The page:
Let’s Fight Violent Crime Within Existing Budgets

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Let’s Fight Violent Crime Within Existing Budgets

In the weeks since the publication of my Daily Press Op-Ed piece entitled “Violent Crime and the Future of the Victor Valley,” public discussion of the High Desert’s violent crime problem has been increasing. In a presentation sponsored by the Victorville Chamber of Commerce, Sheriff John McMahon acknowledged that violent crime on the High Desert is up 20 percent for the first six months of 2017.

Predictably, this has led local politicians to reach for their favorite weapon of choice, the tax increase. Already, the City of Victorville has placed a half-cent sales tax increase geared toward public safety on the November 2017 ballot. More recently, First District Supervisor Robert Lovingood has called for a countywide sales tax increase to be targeted toward public safety.

In the private sector, where I have spent my entire 38-year career, when a new challenge emerges we do not have the luxury of simply raising our prices to address the issue. Rather, we must re-prioritize our existing expenditures to live within our means while facing the new challenge. Similarly, during my time in office as a Victor Valley Community College Trustee, my colleagues and I have had to work within our existing budgets even as new issues have come up. We have successfully done so, eliminating a $3.5 million structural budget deficit in the process.

Local government payroll data found at Transparentcalifornia.com suggests that cities in the High Desert have the resources to address violent crime without raising taxes. Adelanto, Apple Valley, Barstow, Hesperia and Victorville have nearly 200 employees with annual salary and benefit packages in excess of $100,000. These employees work in departments such as animal services, recreation and recycling, but not many work in public safety as all High Desert cities except Barstow contract out police services to the county. At the county level, with its $1.6 billion payroll and over 800 workers with salaries and benefits exceeding $200,000, there are ample resources to devote to fighting violent crime without raising taxes.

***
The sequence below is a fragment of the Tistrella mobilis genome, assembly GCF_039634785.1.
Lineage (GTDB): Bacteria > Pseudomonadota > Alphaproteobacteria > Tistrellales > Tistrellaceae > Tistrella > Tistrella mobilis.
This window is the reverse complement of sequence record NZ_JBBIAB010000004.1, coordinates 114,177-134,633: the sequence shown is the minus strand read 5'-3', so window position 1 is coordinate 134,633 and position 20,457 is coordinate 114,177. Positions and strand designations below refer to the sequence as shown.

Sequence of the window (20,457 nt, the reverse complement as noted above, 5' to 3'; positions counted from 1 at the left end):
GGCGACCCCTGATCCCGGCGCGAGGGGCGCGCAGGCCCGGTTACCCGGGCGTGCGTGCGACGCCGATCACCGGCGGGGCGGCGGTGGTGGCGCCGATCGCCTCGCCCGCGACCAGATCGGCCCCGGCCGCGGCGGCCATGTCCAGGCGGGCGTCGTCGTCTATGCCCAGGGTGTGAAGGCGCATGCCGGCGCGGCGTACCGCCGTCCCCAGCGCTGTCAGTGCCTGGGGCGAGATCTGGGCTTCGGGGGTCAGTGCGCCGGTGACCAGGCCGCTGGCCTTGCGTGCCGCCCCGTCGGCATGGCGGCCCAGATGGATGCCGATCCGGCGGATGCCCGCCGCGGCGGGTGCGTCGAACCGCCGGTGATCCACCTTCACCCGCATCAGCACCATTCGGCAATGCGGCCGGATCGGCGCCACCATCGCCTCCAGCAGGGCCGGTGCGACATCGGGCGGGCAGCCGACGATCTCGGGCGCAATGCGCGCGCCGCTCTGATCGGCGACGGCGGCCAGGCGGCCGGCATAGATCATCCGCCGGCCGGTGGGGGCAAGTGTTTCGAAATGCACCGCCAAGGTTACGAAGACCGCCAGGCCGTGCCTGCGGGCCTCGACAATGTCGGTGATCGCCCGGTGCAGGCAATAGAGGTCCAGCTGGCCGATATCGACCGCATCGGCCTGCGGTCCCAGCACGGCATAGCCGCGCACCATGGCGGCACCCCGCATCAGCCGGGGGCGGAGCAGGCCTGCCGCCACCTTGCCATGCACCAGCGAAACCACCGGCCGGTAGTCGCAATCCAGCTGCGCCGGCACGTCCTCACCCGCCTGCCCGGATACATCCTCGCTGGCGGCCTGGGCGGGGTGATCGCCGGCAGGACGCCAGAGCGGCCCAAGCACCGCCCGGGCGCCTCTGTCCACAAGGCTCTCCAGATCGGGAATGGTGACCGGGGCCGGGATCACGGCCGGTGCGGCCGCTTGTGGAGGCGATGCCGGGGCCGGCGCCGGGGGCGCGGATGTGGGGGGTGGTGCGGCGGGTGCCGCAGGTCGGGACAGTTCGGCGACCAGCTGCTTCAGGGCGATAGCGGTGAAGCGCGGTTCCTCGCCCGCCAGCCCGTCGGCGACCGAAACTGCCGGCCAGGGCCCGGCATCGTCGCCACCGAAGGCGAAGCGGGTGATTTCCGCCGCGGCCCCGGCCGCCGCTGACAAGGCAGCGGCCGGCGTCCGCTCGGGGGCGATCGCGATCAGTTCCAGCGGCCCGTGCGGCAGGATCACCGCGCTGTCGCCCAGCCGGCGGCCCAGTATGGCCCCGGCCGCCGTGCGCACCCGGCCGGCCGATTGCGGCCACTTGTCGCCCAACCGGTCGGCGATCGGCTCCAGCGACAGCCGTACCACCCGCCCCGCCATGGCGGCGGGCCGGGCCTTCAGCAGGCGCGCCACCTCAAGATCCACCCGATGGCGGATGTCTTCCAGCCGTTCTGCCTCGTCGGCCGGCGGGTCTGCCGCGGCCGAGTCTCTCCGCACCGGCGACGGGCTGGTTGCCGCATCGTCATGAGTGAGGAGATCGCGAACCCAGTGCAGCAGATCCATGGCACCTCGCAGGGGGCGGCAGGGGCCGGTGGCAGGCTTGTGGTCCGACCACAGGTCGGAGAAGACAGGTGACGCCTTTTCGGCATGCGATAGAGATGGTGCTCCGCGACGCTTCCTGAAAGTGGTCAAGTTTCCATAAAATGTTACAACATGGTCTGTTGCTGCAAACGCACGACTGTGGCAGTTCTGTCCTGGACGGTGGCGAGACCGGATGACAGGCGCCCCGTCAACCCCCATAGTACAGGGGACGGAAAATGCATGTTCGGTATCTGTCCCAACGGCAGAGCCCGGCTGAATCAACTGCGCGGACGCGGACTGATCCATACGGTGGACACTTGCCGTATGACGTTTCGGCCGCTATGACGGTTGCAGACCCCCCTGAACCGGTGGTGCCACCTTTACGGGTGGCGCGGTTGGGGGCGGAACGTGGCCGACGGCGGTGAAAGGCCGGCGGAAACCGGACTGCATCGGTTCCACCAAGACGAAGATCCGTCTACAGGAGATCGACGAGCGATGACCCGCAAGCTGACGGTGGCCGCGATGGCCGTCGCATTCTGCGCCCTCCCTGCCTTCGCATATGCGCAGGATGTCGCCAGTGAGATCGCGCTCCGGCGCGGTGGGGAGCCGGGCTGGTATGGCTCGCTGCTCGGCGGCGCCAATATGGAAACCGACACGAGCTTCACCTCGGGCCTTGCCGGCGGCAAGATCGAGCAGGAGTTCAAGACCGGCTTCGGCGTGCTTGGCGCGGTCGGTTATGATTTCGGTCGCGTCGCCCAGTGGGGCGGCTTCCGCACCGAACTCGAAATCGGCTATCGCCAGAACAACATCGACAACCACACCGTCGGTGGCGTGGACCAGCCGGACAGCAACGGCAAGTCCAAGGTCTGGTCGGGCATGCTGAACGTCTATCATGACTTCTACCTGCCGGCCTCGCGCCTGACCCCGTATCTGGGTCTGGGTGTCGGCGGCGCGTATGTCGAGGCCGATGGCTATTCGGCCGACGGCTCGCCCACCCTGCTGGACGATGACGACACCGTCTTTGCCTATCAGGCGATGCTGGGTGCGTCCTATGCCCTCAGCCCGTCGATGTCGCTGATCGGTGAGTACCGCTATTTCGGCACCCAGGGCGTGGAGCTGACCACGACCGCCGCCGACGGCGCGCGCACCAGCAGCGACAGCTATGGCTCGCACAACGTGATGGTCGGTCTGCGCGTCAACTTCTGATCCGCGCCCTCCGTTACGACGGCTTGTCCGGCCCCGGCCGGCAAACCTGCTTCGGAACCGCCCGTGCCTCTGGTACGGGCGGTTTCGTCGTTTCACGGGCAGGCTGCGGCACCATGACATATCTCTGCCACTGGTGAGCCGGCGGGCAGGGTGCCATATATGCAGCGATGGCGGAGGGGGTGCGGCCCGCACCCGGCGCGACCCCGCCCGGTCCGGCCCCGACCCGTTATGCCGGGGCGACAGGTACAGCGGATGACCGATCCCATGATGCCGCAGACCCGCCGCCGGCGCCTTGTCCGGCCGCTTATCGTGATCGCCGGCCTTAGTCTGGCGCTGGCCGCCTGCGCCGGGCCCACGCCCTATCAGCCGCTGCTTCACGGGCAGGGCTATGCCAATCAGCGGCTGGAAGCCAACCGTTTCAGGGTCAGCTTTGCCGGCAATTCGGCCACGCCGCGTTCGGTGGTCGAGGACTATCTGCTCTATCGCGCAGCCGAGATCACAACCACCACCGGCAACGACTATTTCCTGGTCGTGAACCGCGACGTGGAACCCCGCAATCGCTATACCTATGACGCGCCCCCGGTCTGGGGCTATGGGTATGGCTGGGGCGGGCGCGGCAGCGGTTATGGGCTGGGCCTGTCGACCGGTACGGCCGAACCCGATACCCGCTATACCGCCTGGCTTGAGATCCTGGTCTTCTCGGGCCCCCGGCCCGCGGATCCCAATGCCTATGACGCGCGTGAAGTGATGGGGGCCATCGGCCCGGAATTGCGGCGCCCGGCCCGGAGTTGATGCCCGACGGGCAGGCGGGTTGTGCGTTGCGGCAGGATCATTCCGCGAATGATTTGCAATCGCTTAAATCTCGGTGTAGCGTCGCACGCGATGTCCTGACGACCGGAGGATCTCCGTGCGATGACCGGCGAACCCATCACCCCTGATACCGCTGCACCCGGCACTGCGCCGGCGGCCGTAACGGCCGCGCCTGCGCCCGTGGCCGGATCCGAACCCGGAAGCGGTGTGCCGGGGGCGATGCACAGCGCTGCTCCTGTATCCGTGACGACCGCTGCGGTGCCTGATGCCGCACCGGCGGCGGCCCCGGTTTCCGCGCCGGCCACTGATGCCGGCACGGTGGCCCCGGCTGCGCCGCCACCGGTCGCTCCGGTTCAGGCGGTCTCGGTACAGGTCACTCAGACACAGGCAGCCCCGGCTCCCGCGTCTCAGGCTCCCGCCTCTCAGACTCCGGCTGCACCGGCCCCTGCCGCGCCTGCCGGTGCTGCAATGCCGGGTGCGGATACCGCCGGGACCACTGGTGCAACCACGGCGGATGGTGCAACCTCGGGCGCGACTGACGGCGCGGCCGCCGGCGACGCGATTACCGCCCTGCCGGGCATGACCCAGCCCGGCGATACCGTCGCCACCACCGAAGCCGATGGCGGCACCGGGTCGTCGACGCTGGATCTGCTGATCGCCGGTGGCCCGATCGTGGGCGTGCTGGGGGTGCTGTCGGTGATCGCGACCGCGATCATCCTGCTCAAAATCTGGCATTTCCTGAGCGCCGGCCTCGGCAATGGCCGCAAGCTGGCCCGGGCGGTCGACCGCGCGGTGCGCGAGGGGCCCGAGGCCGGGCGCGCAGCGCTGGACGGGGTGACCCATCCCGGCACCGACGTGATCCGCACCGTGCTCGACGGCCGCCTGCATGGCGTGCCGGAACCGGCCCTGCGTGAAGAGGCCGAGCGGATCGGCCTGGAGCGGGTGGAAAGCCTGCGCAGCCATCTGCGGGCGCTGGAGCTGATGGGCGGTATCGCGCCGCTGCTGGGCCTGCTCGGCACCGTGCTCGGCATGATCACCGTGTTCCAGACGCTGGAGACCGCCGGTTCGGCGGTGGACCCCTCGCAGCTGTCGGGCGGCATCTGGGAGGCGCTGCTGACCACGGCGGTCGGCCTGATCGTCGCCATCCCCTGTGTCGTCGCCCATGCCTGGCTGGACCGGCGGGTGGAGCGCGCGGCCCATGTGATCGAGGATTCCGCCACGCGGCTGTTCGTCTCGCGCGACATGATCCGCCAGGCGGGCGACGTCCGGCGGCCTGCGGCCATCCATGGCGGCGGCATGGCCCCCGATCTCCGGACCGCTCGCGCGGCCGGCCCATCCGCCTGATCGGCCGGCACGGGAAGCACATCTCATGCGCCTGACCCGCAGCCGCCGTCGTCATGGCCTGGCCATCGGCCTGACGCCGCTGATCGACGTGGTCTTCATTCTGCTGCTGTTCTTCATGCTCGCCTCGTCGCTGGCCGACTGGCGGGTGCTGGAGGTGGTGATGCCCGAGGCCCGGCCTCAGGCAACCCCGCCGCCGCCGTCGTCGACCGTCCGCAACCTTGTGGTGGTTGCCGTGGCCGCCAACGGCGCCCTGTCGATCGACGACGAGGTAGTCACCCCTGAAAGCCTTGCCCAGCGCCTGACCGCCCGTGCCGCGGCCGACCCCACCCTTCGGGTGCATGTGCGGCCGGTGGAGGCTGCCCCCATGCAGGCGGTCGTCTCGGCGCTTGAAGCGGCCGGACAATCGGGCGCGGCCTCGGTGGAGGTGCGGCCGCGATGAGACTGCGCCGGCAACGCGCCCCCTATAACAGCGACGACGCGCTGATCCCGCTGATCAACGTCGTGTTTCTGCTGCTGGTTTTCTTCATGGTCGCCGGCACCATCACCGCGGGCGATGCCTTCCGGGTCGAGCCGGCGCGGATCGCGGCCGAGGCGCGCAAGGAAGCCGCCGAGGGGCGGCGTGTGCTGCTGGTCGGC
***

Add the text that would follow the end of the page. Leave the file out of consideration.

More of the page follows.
Surely there are lower priority programs and positions that can be reduced in order to devote more of the city and county budgets to fighting violent crime without going to the well for yet another tax increase. Before we contemplate increasing taxes there should be a top-to-bottom analysis of existing expenditures.

The limitations of a tax-and-spend approach to the problem are numerous. First, sales tax increases require a two-thirds vote to be approved, a very high threshold for an impoverished area already awash in taxes. Should the tax measures fail we would be four months further down the road with no solution at hand. Secondly, we in the High Desert would have no assurances that our tax dollars would not be siphoned away, like those from the recently enacted gasoline tax increase and cap-and-trade taxes, to more populated areas down the hill. Thirdly, there is the question of how much of the tax increase would go toward an increase in cops on the beat rather than to cover high-cost contracts already in place for existing public safety employees.

Finally, with 57 percent of the population of High Desert cities on public assistance, according to the latest estimate of the County Human Services Department, the burden of a sales tax increase would fall on them as well as residents who are working to support their families without the benefit of subsidies.

Although it is encouraging that our elected leaders have recently demonstrated a renewed interest in the issue of violent crime, I would strongly urge them to forego tax increases in favor of cutting lower priority programs and services while increasing spending on fighting violent crime in the High Desert.

Joseph W. Brady is president of The Bradco Companies, a High Desert commercial brokerage firm, and a Victor Valley Community College District Trustee.

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